Senator presses Army over backpay, religious freedoms for soldiers discharged for COVID vaccine refusal

Posted 91 days ago


Sen. Eric Schmitt, R-Mo., is pressing the U. S. Army for answers on behalf of former service members who were discharged for refusing the COVID-19 vaccine.

Nearly 2,000 service members were let go from the military after refusing to take the COVID-19 vaccine. Amid recruitment troubles in 2023, the Army recently sent a letter to the discharged soldiers, telling them they have the option to now correct their characterization of discharge and rejoin the branch. The Army has said the letters were part of a congressionally-mandated process.

In a letter to Secretary of the Army Christine Wormuth on Tuesday, Schmitt asked whether any soldiers would receive backpay if they decide to re-enlist, if they would be reinstated to their rank held before discharge, and whether the religious freedoms of service members will be protected moving forward.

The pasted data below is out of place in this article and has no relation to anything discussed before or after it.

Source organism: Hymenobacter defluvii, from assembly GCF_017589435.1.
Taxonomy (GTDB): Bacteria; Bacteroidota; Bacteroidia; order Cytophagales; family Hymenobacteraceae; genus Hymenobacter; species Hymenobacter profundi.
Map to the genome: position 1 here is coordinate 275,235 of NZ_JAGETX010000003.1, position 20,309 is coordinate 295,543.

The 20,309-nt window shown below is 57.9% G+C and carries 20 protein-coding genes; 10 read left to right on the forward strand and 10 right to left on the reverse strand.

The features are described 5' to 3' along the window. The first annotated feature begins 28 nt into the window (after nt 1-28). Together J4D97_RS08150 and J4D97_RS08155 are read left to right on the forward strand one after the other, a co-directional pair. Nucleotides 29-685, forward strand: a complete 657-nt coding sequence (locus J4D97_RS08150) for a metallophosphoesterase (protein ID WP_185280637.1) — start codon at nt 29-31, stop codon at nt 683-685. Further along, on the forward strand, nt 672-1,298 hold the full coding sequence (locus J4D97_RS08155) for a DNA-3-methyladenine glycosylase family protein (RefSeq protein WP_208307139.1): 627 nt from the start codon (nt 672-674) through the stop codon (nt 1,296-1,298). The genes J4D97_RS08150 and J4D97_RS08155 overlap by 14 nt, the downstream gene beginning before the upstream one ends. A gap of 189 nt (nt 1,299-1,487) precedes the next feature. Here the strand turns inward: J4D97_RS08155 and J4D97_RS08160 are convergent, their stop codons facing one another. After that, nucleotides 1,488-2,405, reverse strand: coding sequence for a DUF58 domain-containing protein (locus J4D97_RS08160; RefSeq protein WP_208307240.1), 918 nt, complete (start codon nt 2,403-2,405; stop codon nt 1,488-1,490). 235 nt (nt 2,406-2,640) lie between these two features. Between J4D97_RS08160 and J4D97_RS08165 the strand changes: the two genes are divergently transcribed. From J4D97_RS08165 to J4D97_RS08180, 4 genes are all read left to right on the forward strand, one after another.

"These mandates certainly harmed our military’s readiness and tragically destroyed the careers of thousands of brave volunteers," the Republican Senator wrote in a letter obtained by Fox News Digital. "These members have faced negative implications for veterans benefits and employment outside of the military. It is likely that most of those former members will never return to the military and serve our nation."

The senator also asked whether the Army will make continuous effort to ask these particular members if they would like to rejoin the branch, after reports the Army was about 10,000 soldiers short of meeting its FY 2023 recruiting goals. In 2022, recruitments fell short by an even larger margin o 15,000.

Schmitt noted the branch has missed their recruitment goals, highlighting that "8,300 men and women across the entire military were discharged solely due to COVID-19 mandates. The Army discharged 1,881 soldiers, and only granted 191 exemptions out of 10,699 requests."... (Read more)